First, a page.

ARE YOU FORGIVING? OR UNFORGIVING?
2020 was the 75th anniversary of “VJ Day,” the celebration of the World War 2 victory over Japan, on the 15th August 1945.Well now then, I don’t wish to receive any answers from any of you, but for my family it caused more debate than it did in most families.
My grandfather on my mother’s side was Jenkin Davies who farmed Tirgwyn Farm in the little village of Caerwedros, three miles to the South of New Quay, Cardiganshire, in rural West Wales. It would be really wrong of me to describe him as a farmer, because he was actually a scholar (learned person) who was a County Councillor, a lay preacher, Sunday School teacher (over 50 years) and an avid reader of all sort of books.
My mother was the eldest of his children, born in 1914 and christened Gwyneth. The second child was Eirlys in 1916, followed by Alfor Jenkin Davies in 1917, Orwig in 1918 and Beryl 1921.
It was fairly common in those days for the eldest son to take his father’s name and also to enter the church. Tradition was for the eldest daughter to be responsible to look after the parents if/when the need arose.
Alfor therefore went to St. David’s College Lampeter in 1936 and in 1939 obtained a First Class degree in History and was Scholar of the year obtaining a B.A. and an Exhibitioner Prize. He was not at all interested in Sport of any kind and was most happy studying. From Lampeter he went on to Jesus College Oxford where he obtained the Powis Late Exhibitioner Scholarship and from Wycliffe Hall Oxford an M.A. in Theology, he was ordained Priest by the Bishop of St, David’s Cathedral in 1943, where he was put in charge of the large church of St. David’s in the County town of Carmarthen, 1942-1945. He joined the Royal Navy Volunteer Reserve as a Chaplain in 1945 and served with the Pacific Fleet until 1948.
The Japanese had invaded Hong Kong in 1941 and on the 1st March 1946 (St David’s Day ) he attended at St. Josephs College Hall, Hong Kong where a special Welsh Society reunion was held following a six year gap because of the hostilities. The following Sunday he partook in the ceremonies at Hong Kong Cathedral where once again he conducted part of the service.
In 1949 he transferred from the chaplaincy of the Royal Navy to the same post in The Royal air Force in which he remained until his retirement in 1972 as “Assistant Chaplain in Chief of the British Forces in Europe”
I enclose a picture of him in Japan on 1st October 1947, with two chaplains of the RAN (Royal Australian Navy).
He served in Singapore from 1952 and his eldest daughter Celia (Joy) still has the programme for the St. David’s Welsh Society Singapore Dinner and Dance held at The Adelphi Hotel.
I knew him as a very dear uncle who was extremely quietly spoken and who never spoke about those far distant wartime days, he remained friends with all who had ever known him, especially with those who had survived being prisoners of war on the Burma Railway, Bridge over the river Quai and who had told him that if he had seen what he had then he would never have been able to either. Perhaps he might have. We shall never know.
Because he had so many problems during his lifetime with the pronunciation of his Welsh name spelling, he eventually changed it to Alvor, as appears on the incumbents list inside your lovely church. He would be very proud that his grandson has been given the name Alfor.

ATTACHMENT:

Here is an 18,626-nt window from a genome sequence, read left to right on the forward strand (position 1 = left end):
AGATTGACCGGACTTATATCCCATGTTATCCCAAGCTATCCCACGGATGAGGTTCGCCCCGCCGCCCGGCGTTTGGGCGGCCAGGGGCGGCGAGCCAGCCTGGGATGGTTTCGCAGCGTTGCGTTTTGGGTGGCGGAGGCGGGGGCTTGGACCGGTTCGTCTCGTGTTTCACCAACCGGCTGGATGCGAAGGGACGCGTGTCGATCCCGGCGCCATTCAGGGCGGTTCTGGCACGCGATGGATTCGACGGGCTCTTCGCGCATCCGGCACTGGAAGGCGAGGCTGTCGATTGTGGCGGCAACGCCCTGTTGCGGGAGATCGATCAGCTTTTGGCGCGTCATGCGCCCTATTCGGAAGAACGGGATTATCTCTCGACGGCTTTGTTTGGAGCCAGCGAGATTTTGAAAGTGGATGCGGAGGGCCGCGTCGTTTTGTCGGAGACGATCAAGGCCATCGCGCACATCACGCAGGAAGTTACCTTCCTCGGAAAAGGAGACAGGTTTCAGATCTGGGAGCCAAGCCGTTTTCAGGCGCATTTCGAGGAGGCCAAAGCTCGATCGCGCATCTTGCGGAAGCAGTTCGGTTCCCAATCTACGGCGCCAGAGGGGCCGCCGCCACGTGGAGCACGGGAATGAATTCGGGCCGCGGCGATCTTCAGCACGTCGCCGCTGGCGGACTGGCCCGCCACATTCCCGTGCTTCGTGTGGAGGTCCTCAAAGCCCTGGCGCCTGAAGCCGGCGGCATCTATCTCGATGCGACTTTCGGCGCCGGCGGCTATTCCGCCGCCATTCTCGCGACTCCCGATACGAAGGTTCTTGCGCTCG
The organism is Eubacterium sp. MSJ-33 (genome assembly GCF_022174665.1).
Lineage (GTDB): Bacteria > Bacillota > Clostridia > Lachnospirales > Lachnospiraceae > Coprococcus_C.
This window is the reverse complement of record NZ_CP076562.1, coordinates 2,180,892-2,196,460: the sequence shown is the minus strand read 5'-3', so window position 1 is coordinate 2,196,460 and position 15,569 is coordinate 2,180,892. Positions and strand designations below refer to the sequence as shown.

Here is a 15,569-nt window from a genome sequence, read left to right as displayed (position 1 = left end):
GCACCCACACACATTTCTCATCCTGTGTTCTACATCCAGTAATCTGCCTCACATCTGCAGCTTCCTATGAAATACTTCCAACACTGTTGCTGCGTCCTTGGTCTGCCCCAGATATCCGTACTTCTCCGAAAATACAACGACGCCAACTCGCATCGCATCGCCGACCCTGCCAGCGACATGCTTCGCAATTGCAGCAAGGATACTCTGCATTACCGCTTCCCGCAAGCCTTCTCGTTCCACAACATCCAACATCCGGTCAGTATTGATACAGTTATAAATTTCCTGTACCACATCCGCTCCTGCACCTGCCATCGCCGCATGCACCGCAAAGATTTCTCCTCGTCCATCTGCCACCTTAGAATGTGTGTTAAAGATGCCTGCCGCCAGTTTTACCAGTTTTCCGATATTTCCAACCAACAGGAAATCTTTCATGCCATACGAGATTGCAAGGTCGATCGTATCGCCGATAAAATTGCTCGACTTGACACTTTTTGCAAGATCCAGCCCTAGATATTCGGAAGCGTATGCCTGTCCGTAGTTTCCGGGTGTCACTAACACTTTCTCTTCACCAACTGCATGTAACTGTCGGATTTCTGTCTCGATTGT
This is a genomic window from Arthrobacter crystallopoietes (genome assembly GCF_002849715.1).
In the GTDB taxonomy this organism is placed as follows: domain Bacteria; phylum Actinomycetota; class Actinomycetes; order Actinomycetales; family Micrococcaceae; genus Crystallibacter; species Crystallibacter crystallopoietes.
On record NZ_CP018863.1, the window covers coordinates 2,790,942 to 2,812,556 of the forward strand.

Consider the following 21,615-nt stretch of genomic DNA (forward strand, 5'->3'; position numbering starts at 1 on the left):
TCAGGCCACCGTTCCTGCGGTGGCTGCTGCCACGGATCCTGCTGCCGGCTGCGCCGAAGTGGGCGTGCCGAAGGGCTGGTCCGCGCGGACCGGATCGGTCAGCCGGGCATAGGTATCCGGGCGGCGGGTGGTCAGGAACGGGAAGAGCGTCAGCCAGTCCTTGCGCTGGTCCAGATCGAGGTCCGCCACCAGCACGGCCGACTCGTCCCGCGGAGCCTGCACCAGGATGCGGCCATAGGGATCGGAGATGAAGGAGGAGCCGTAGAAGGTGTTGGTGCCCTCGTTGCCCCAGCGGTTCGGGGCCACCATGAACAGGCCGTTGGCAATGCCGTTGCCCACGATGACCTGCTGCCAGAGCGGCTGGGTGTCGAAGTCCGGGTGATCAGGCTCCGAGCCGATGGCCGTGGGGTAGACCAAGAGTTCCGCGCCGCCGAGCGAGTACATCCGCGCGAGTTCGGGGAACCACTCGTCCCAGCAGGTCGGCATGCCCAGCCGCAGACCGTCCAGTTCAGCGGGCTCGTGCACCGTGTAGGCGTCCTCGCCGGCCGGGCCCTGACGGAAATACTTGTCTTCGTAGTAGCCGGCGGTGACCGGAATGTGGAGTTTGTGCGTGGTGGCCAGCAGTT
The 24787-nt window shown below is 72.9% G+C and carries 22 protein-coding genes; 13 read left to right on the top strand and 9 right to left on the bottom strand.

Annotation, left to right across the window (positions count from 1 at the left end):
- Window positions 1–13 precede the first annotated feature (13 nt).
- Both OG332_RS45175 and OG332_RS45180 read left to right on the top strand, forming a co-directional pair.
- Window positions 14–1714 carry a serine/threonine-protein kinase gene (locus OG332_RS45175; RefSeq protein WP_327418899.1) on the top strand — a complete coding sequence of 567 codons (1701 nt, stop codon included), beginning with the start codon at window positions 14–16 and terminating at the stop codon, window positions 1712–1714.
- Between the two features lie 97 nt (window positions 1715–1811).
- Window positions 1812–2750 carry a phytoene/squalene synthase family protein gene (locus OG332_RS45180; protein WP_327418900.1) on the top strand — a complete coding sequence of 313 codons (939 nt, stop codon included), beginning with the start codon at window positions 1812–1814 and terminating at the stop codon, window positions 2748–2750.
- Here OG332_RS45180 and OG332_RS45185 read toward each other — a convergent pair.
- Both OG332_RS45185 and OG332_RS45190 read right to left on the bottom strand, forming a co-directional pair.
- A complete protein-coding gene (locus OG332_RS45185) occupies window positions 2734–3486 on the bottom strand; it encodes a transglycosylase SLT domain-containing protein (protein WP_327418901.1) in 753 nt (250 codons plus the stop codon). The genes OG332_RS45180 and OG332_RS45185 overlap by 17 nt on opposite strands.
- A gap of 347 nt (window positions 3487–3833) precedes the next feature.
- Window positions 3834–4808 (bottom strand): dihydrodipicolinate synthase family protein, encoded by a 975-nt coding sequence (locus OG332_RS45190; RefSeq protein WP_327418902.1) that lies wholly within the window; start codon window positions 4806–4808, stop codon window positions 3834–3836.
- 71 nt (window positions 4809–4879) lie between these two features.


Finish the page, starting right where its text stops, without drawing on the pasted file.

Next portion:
I do know however that he very much enjoyed his time at Ryhall. Alun Owen Davies MBE
Rutland County Council decided against reopening its libraries, other than Oakham Library, in December. It may be that the limited service offered prior to the Novem-ber lockdown will resume at Ryhall Library in the new year, but this will depend on what Coronavirus Tier the County is placed in and how quickly the Library Team can reactivate their service.
Library users will once again need to check with the library or the RCC Library web-site to ensure this is the case. Fortunately, the home delivery service is available at all times for registered library users, as well as a wide range of online services, all of which can be found on the website.
FLAGPOLE: Saturday 28th November saw the flying of the birthday flag for Mr John Bothamley and Saturday 19th December for the 80th birthday of Anne Harrison.
The Flag team would just like to say how grateful we are for the support we have had from the village and the lovely comments we have received about the garden. Thanks to Trevor for keeping an eye on it and doing the summer planting, also Andrew for watering and who has now joined the team; last of all Liz Hasting who provides tea and biscuits on those cold damp mornings as we tend the garden- much appreciated.
The flags we currently hold are:- Golden wedding, 60th wedding, just married, Its a Boy/Girl, Happy Birthday (plain) plus 90th 70th 60th 40th 21st 18th, Merry Christmas, New year, School and happy retirement.
We will always try and obtain flags for events where possible if requested if we don’t have the relevant flag.
If you would like the Union Flag flown at half mast for the passing of a local resident on the day of their funeral please do contact us and we would be more than happy to do this for you. So from the team we hope everyone had a Happy Christmas and New Year and wish you all a healthy 2021.